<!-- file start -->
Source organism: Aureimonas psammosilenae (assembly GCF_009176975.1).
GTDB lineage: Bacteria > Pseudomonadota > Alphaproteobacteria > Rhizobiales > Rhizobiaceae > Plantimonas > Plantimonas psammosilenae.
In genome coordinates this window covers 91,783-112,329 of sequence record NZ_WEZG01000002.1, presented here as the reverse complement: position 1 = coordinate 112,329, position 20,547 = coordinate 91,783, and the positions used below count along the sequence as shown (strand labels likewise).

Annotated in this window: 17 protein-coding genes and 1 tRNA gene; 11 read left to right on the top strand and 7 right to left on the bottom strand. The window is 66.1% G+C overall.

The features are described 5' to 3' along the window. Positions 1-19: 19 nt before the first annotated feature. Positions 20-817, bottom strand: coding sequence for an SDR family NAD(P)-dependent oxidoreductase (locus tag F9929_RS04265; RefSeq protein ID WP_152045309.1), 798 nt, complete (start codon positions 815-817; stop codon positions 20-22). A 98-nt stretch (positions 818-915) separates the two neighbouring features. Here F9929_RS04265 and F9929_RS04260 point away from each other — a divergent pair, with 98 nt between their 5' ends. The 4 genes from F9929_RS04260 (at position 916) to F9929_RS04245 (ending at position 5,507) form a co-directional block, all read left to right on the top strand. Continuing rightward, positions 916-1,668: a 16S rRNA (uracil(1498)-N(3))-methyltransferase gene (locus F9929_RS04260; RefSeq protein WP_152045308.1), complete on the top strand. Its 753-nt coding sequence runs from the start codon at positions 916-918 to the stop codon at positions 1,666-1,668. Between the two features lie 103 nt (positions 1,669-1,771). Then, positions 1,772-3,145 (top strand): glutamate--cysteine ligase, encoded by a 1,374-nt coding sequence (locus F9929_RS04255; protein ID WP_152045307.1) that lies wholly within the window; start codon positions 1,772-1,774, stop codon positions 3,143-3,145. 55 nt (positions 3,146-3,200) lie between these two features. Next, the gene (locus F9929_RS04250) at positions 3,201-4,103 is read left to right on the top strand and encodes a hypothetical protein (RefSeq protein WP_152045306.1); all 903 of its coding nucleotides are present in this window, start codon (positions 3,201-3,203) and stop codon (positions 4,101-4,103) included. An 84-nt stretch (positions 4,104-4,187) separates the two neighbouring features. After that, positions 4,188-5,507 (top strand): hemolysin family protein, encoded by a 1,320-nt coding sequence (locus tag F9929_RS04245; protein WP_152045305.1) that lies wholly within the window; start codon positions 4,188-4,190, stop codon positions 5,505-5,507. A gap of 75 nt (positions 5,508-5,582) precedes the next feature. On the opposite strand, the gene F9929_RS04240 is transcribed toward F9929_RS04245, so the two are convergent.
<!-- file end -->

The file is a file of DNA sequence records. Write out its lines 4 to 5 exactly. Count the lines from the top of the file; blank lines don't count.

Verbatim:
Annotated in this window: 17 protein-coding genes and 1 tRNA gene; 11 read left to right on the top strand and 7 right to left on the bottom strand. The window is 66.1% G+C overall.

The features are described 5' to 3' along the window. Positions 1-19: 19 nt before the first annotated feature. Positions 20-817, bottom strand: coding sequence for an SDR family NAD(P)-dependent oxidoreductase (locus tag F9929_RS04265; RefSeq protein ID WP_152045309.1), 798 nt, complete (start codon positions 815-817; stop codon positions 20-22). A 98-nt stretch (positions 818-915) separates the two neighbouring features. Here F9929_RS04265 and F9929_RS04260 point away from each other — a divergent pair, with 98 nt between their 5' ends. The 4 genes from F9929_RS04260 (at position 916) to F9929_RS04245 (ending at position 5,507) form a co-directional block, all read left to right on the top strand. Continuing rightward, positions 916-1,668: a 16S rRNA (uracil(1498)-N(3))-methyltransferase gene (locus F9929_RS04260; RefSeq protein WP_152045308.1), complete on the top strand. Its 753-nt coding sequence runs from the start codon at positions 916-918 to the stop codon at positions 1,666-1,668. Between the two features lie 103 nt (positions 1,669-1,771). Then, positions 1,772-3,145 (top strand): glutamate--cysteine ligase, encoded by a 1,374-nt coding sequence (locus F9929_RS04255; protein ID WP_152045307.1) that lies wholly within the window; start codon positions 1,772-1,774, stop codon positions 3,143-3,145. 55 nt (positions 3,146-3,200) lie between these two features. Next, the gene (locus F9929_RS04250) at positions 3,201-4,103 is read left to right on the top strand and encodes a hypothetical protein (RefSeq protein WP_152045306.1); all 903 of its coding nucleotides are present in this window, start codon (positions 3,201-3,203) and stop codon (positions 4,101-4,103) included. An 84-nt stretch (positions 4,104-4,187) separates the two neighbouring features. After that, positions 4,188-5,507 (top strand): hemolysin family protein, encoded by a 1,320-nt coding sequence (locus tag F9929_RS04245; protein WP_152045305.1) that lies wholly within the window; start codon positions 4,188-4,190, stop codon positions 5,505-5,507. A gap of 75 nt (positions 5,508-5,582) precedes the next feature. On the opposite strand, the gene F9929_RS04240 is transcribed toward F9929_RS04245, so the two are convergent.